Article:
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Lawn & Garden Conway AR

Looking for information on Lawn & Garden in Conway? We have compiled a list of businesses and services around Conway that should help you with your search. We hope this page helps you find information on Lawn & Garden in Conway.

Wholesale Plant Center & Landscaping
(501) 730-4576
2350 East Oak Street
Conway, AR

Data Provided By:
Outdoor World, Inc.
(501) 514-5508
3155 Cimarron Drive
Conway, AR
Services
Lawn Care, Lawn Maintenance, Landscaping, Parking Lot Sweeping, Power Washing, Snow Removal Services
Awards
Faulkner County Best of The Best
Hours
24/7
Membership Organizations
Conway Chamber of Commerce

Outdoor World, Inc.
(501) 514-5508
3155 Cimarron Drive
Conway, AR
Services
Lawn Care, Landscaping, Parking Lot Sweeping, Pressure Washing, Snow Removal
Awards
Faulkner County Best of The Best
Hours
24/7
Membership Organizations
Conway Chamber of Commerce
Prices and/or Promotions
See Us at: www.outdoorworldinc.com

Hiegel Supply
(501) 327-7758
1310 Bruce St
Conway, AR
 
Fastenal- Conway
501-327-7273
675 Robins St Conway, AR, 72032
Conway, AR
 
Outdoor World, Inc.
(501) 514-5508
3155 Cimarron Drive
Comway, AR
Services
Lawn Maintenance, Lawn Spraying, Lawn Mowing, Landscaping, Parking Lot Sweeping, Power Washing
Awards
Faulkner County Best of The Best
Membership Organizations
Conway Chamber of Commerce

Outdoor World, Inc.
(501) 514-5508
3155 Cimarron Drive
Conway, AR
Services
Lawn Maintenance, Landscaping, Parking Lot Sweeping, Pressure Washing, Snow Removal
Awards
Faulkner County Best of The Best, Little Rock Lawn Care Company of The Year
Hours
7:00am to 5:00pm
Membership Organizations
Conway Chamber of Commerce

The Home Depot
(501)329-6763
500 Elsinger Blvd
Conway, AR
Hours
Mon-Sat: 6:00am-10:00pm
Sun: 8:00am-8:00pm

Haynes Hardware Inc
(501) 327-2400
1085 Morningside Dr, At Prince Street and Morningside Drive
Conway, AR
 
LOWE'S OF CONWAY, ARK.
501 513-3300
1325 HWY. 64 WEST CONWAY, AR, 72032
Conway, AR
 
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How to Get Your Lawn & Garden Ready for Fall

Written by Matthew C. Keegan  //  2011/09/29  //  Yard and Garden  //  No comments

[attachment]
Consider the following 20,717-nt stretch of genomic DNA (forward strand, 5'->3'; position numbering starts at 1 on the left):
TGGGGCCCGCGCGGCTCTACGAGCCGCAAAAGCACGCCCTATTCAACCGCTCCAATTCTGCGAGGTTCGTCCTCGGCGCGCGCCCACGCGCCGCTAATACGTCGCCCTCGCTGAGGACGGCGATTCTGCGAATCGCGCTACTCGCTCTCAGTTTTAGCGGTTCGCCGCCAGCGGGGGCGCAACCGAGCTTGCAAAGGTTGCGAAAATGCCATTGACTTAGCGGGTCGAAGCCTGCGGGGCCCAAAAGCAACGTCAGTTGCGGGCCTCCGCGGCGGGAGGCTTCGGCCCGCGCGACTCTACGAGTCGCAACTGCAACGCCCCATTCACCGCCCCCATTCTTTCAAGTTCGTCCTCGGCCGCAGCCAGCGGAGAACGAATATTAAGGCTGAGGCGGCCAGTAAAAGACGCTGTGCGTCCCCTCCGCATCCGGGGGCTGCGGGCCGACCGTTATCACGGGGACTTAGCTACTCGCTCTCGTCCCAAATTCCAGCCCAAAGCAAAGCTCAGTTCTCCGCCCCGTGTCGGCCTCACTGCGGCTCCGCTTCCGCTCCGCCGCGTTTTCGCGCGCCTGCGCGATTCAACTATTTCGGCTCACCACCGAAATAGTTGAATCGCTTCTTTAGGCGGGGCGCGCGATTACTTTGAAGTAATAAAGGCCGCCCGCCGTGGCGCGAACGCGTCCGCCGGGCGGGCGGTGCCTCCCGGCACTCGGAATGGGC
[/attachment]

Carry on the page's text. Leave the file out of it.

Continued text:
lawn

With summer now behind us, fall is the perfect time of the year to prepare your lawn and garden for the cooler months ahead. This means taking some steps now before the first hard freeze sets in and getting your work done before fall gives way to winter.

Let’s look at some steps you can begin to take this weekend:

Sow seeds — With temperatures now much cooler than there were this summer, grass seed has an excellent chance of taking hold, especially before the first hard freeze sets in. Rye and fescue can be planted now advises Paul James for HGTV, giving both seeds a chance to develop strong root systems over the coming weeks. [1]

Attack weeds — Winter weeds are ready to take over your lawn, but can be beaten back now by applying a pre-emergent herbicide. From about September 15 on, your lawn is vulnerable to winter weeds which are especially tough to handle wherever lawns do not freeze completely over the winter. [2]

Plant vegetables — The days are shorter and cooler, but some vegetables thrive and can be planted now. Greens, particularly lettuce, Brussels sprouts and broccoli, can be planted along with cauliflower, carrots, turnips and potatoes. Herbs too! Thumbelina carrots mature in about 65 days and taste sweeter when grown in cold conditions. [3]

Use compost — Rake up your vegetable garden bed and prepare it for winter by applying a fresh layer of compost. Spread several inches of compost on top of the existing bed and till it in next spring advises the New York City Compost Project. Compost will continue to break down as long as temperatures are still warm and serve as a protective barrier until ready to be spread in next March. [4]

Plant a tree — You don’t have to wait until next spring to plant a tree. Fall, with its cooler temperatures and generally abundant rainfall, makes for a good time as well according to Purdue University Consumer Horticulture. However, Purdue advises that some trees such as “magnolia, dogwood, tuliptree, sweet gum, red maple, birch, hawthorn, poplars, cherries, plum and many of the oaks” should be planted in the spring because these are susceptible to winter damage. [5] Check with your state extension service to find out which tree species can be planted now in your area.

Falling leaves are, of course, another matter you’ll need to d...

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